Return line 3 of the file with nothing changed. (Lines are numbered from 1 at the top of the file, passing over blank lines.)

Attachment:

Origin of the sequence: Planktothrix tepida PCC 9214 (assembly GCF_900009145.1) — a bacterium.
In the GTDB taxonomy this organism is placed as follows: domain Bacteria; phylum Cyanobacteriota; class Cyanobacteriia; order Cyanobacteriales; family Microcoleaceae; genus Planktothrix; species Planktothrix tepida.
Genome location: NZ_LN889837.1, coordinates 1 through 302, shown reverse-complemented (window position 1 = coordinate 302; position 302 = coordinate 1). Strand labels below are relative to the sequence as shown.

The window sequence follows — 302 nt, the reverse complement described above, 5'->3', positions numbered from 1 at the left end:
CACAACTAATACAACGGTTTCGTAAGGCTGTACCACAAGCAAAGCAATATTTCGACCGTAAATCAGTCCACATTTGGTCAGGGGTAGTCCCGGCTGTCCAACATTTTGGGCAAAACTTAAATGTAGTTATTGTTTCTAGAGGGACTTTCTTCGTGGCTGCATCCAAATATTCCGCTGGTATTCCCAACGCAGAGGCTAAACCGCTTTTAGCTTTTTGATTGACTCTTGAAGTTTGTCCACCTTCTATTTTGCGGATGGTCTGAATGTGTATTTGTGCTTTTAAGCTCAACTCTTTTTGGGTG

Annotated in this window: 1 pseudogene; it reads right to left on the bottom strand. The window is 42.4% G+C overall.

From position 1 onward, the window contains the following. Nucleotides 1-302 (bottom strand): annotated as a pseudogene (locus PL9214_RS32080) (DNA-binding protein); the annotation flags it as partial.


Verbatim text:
Genome location: NZ_LN889837.1, coordinates 1 through 302, shown reverse-complemented (window position 1 = coordinate 302; position 302 = coordinate 1). Strand labels below are relative to the sequence as shown.